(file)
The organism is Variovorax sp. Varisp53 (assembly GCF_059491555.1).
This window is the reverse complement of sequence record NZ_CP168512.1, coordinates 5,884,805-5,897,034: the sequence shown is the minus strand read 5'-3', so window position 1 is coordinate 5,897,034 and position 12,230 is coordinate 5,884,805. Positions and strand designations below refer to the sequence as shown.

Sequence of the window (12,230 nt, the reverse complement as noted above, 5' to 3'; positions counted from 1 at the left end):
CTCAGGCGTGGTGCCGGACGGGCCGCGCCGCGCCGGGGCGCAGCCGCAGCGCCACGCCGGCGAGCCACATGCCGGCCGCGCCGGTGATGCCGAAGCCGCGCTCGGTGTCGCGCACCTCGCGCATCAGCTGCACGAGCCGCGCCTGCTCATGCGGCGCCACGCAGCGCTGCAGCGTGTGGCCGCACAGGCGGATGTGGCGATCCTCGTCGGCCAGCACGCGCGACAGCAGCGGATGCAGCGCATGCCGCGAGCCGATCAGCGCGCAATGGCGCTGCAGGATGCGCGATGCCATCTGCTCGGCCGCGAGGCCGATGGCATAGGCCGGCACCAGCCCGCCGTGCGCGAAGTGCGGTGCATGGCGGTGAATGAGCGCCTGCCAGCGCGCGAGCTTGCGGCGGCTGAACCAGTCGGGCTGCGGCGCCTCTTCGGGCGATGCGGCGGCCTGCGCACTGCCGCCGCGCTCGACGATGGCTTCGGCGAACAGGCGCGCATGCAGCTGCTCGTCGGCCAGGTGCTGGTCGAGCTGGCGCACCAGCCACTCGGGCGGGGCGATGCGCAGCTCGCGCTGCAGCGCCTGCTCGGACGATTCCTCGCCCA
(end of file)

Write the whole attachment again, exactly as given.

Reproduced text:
The organism is Variovorax sp. Varisp53 (assembly GCF_059491555.1).
This window is the reverse complement of sequence record NZ_CP168512.1, coordinates 5,884,805-5,897,034: the sequence shown is the minus strand read 5'-3', so window position 1 is coordinate 5,897,034 and position 12,230 is coordinate 5,884,805. Positions and strand designations below refer to the sequence as shown.

Sequence of the window (12,230 nt, the reverse complement as noted above, 5' to 3'; positions counted from 1 at the left end):
CTCAGGCGTGGTGCCGGACGGGCCGCGCCGCGCCGGGGCGCAGCCGCAGCGCCACGCCGGCGAGCCACATGCCGGCCGCGCCGGTGATGCCGAAGCCGCGCTCGGTGTCGCGCACCTCGCGCATCAGCTGCACGAGCCGCGCCTGCTCATGCGGCGCCACGCAGCGCTGCAGCGTGTGGCCGCACAGGCGGATGTGGCGATCCTCGTCGGCCAGCACGCGCGACAGCAGCGGATGCAGCGCATGCCGCGAGCCGATCAGCGCGCAATGGCGCTGCAGGATGCGCGATGCCATCTGCTCGGCCGCGAGGCCGATGGCATAGGCCGGCACCAGCCCGCCGTGCGCGAAGTGCGGTGCATGGCGGTGAATGAGCGCCTGCCAGCGCGCGAGCTTGCGGCGGCTGAACCAGTCGGGCTGCGGCGCCTCTTCGGGCGATGCGGCGGCCTGCGCACTGCCGCCGCGCTCGACGATGGCTTCGGCGAACAGGCGCGCATGCAGCTGCTCGTCGGCCAGGTGCTGGTCGAGCTGGCGCACCAGCCACTCGGGCGGGGCGATGCGCAGCTCGCGCTGCAGCGCCTGCTCGGACGATTCCTCGCCCA